Zora Neale Hurston has been my inspiration since I read Their Eyes Were Watching God in high school. She gave her all, and this country still did her dirty.
Ever since I was little I’ve wanted to become a writer. I would sit in the parking lot of my school and write stories in my notebook, and read during my free time.
Nobody ever seemed to understand why I preferred to be alone with my thoughts, except for the teachers.
The fictional world of stories helped me escape from reality, and gave me time to assess my own situation. I learned from the mistakes of people who never existed.
Characters are just reflections of how the author views humanity, to me. I find it easy to empathise with characters, but reading books by people like me, with characters who look like me, or even act like me were special experiences.
I read many wonderful books, like the Kane Chronicles and Cat Among the Pigeons, but they were all missing something. So many stories that I read didn’t reflect how I saw the world. There were no 10-year-old black girls learning magic and saving the world, or going on adventures around the city, solving mysteries, and rescuing their missing friend.
At one point, I decided to read books by genre, rather than whatever interested me in the moment. I went from mythology to monsters, thrillers to love stories, and black leads to black authors.
I remember reading I Know Why the Caged Bird Sings, The Color Purple, Push, and Native Son back-to-back. I learned the name Zora Neale Hurston from the introductory pages. I still had no clue who she was.
At the very least, I knew that her work inspired Alice Walker, and that she was buried in an unmarked grave until relatively recently. I knew I wanted to be a writer, but I didn’t realize how difficult it would be to make that dream come true.
Black writers were always at risk for being rejected by publishing companies who didn’t believe the larger white audiences would buy their books.
Add in the blatant racism of the industry and you’ve got yourself obstacles that need to be overcome. Fortunately, there have been so many wonderful people who worked their butts off paving the way for the rest of us.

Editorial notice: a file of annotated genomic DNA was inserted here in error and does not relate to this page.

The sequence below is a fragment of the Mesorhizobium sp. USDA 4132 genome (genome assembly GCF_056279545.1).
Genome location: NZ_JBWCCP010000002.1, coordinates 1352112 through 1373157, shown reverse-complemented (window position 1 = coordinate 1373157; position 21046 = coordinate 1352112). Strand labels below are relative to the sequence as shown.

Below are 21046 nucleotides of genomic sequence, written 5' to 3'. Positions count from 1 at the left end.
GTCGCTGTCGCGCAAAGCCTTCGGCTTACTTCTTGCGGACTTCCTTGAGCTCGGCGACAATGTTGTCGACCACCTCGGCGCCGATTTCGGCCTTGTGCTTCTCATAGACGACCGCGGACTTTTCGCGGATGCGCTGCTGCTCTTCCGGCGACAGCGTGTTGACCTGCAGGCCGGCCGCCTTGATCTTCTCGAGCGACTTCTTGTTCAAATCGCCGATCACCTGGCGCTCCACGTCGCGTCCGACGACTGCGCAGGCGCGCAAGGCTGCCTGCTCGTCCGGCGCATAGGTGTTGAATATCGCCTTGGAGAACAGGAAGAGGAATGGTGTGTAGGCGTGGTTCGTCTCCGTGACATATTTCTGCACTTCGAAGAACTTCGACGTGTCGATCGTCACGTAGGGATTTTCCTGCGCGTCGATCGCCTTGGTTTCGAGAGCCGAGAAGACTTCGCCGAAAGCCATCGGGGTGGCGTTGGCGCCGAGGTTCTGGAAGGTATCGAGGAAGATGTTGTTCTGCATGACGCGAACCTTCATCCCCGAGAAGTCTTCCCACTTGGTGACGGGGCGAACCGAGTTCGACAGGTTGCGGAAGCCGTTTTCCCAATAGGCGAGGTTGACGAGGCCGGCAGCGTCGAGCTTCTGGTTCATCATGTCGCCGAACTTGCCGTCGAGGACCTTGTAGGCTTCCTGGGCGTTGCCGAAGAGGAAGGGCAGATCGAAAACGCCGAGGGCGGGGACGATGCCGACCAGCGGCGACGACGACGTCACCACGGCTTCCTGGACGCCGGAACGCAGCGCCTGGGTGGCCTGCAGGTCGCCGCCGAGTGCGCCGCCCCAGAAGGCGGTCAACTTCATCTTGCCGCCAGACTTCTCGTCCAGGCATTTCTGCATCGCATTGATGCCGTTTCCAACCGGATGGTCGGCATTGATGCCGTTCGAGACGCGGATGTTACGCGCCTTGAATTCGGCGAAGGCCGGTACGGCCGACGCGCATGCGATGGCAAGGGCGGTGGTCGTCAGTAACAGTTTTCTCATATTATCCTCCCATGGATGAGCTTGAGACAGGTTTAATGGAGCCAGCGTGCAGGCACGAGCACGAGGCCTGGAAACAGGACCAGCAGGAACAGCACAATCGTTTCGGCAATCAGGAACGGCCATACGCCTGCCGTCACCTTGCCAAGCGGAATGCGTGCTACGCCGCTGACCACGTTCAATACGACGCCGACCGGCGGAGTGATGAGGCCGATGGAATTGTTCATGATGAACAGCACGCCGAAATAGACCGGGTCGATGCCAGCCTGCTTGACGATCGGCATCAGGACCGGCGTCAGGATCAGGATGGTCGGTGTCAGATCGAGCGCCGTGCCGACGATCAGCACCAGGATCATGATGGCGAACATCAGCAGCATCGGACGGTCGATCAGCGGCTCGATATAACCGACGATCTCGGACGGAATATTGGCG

I finally read Their Eyes Were Watching God in high school, and understood why Alice Walker spoke so highly of Zora Neale Hurston. Unlike most authors, she chose to write phonetically, meaning the dialogue was spelled how the characters spoke. For example, instead of writing,
“I just have to go”, she said with a southern accent.
Zora would write,
“I just haffta go”.
This made it easier to imagine the character living in the deep south. It also provided representation for Black/African-American Vernacular English, which is largely rejected and looked down upon in the mainstream media and publishing industries.
She refused to change how she wrote the dialogue in her stories, standing her ground as a proud cultural anthropologist.
It wasn’t until my first year of college that I discovered what cultural anthropology was. I knew it included documenting languages, but it is so much more than that.
To study cultures and traditions from all over the world seems like a dream job. However, historically speaking, anthropologists were largely European with very Eurocentric perspectives.
Natives of other lands were seen as exotic or savages, and this mindset didn’t change in the US. Can you imagine how skewed data can be when it’s only from the perspective of people who look down on others?
Black and African cultures (and cultures of African descent) were seen as inferior, but as a Black woman herself she offered a differing perspective.
Her ability to relate to and empathize with her subjects – or the people she interviewed and studied – made her work as an ethnographer unique and extremely valuable to the field.
Did you know she went to Haiti to study hoodoo? Did you know she met a real life zombie? A woman came back from the dead!
Despite all of her accomplishments and praise and recognition she received, she had a lot of haters. Richard Wright himself failed to appreciate Their Eyes Were Watching God, which is a shame.
Her honesty of the Black experience in the south, and the lives of Black women were underappreciated.
Let’s not forget the fact that she was never paid what she was owed. Why would she only make nearly one thousand dollars when her books sold so many copies? Why was she buried in an unmarked grave? The audacity of envious people!
She helped establish the Harlem Renaissance for goodness sake! She deserved so much more respect and to be honored for all that she gave both the Black community and the rest of the world.
I demand to know how much money she should have been paid, and I want to know who received that income instead. It’s so frustrating.
Anyway, she is long dead now. Now she is recognized and her name is said with the respect it always deserved. Oprah turned her most famous novel into a movie, and people all over Pinterest create graphics of her quotes.
Because of her work, I am able to write freely, and not deal with nearly as many obstacles as she did. Granted, while some things have changed, many problems have remained the same.
I’ll keep doing my best, so she can continue to be proud of all the Black women she’s inspired to write.
I own a copy of Barracoon: The Story of the Last “Black Cargo” and plan to write a review sometime in the future. If you want to learn more about her, just do a few searches and read some books. Have fun.
The prompt for today was “if you could have dinner with anyone dead or alive, who would it be?” I wasn’t asked to explain why, nor was it specified to create some sort of dining situation. I know Zora Neale Hurston is the person I want to meet, and that’s that.
Make sure to check out my previous post on this month’s 30-Day Writing Challenge!
We’re over half-way through now!